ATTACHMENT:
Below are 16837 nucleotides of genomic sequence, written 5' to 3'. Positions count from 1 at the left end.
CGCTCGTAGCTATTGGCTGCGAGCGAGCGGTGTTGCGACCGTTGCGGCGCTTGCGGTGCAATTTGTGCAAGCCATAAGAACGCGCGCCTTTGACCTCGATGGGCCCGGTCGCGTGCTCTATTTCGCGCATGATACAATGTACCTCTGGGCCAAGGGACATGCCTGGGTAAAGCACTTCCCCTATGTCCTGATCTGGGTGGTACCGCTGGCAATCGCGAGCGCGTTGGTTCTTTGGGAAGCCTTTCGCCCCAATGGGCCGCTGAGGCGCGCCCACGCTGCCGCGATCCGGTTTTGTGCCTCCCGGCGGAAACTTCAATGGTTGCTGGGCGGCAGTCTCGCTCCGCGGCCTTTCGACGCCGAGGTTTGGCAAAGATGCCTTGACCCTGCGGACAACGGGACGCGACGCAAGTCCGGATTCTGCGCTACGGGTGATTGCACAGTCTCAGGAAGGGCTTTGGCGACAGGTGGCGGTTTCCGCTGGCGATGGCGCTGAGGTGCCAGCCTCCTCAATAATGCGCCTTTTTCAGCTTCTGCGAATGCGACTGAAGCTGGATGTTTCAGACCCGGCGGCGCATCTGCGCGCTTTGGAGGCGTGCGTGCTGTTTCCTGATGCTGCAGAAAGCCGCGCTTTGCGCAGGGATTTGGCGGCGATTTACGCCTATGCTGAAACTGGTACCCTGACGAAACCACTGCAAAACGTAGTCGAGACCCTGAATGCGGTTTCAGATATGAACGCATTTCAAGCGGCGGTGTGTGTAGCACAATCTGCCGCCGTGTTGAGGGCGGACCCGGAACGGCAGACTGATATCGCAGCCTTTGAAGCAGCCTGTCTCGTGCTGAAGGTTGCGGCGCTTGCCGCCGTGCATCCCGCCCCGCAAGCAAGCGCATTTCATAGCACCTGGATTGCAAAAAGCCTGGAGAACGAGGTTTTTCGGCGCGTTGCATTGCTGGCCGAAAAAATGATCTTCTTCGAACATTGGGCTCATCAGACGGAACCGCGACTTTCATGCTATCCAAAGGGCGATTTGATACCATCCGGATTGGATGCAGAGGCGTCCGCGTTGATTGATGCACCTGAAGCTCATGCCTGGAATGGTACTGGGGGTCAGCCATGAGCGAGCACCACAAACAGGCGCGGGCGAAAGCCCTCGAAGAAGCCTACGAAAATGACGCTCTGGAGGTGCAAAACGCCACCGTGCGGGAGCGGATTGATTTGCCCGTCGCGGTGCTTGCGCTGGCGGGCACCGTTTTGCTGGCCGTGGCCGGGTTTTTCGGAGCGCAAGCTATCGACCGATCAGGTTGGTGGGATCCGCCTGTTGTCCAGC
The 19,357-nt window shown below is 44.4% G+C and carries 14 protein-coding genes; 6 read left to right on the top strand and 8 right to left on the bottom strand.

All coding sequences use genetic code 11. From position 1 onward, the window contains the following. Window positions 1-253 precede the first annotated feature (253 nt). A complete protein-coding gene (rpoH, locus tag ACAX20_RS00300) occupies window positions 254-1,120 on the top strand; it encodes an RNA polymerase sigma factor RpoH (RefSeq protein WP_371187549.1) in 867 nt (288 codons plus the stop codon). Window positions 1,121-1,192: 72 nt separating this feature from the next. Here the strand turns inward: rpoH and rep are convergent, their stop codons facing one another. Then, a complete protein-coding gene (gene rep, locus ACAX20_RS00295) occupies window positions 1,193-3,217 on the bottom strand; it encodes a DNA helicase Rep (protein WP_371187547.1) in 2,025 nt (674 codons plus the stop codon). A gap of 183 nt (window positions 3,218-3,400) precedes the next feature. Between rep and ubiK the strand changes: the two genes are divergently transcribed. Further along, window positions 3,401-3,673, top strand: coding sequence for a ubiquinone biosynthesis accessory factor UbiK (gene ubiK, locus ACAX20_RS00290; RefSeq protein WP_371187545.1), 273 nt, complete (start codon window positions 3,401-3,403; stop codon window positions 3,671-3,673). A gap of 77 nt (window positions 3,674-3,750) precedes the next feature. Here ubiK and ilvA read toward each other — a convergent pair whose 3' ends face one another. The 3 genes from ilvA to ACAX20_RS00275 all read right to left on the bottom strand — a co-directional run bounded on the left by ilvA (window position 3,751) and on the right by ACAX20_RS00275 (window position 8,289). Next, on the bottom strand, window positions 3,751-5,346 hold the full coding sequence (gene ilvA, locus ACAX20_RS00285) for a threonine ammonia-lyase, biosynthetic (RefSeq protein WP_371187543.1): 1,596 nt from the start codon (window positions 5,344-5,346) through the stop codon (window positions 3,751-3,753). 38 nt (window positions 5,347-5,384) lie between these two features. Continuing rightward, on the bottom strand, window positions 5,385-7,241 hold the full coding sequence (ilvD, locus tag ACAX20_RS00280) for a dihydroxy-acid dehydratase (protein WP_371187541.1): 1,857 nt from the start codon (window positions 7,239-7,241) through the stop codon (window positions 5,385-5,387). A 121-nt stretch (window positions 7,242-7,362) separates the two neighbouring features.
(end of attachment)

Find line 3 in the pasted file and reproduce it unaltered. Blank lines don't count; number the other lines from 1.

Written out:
The 19,357-nt window shown below is 44.4% G+C and carries 14 protein-coding genes; 6 read left to right on the top strand and 8 right to left on the bottom strand.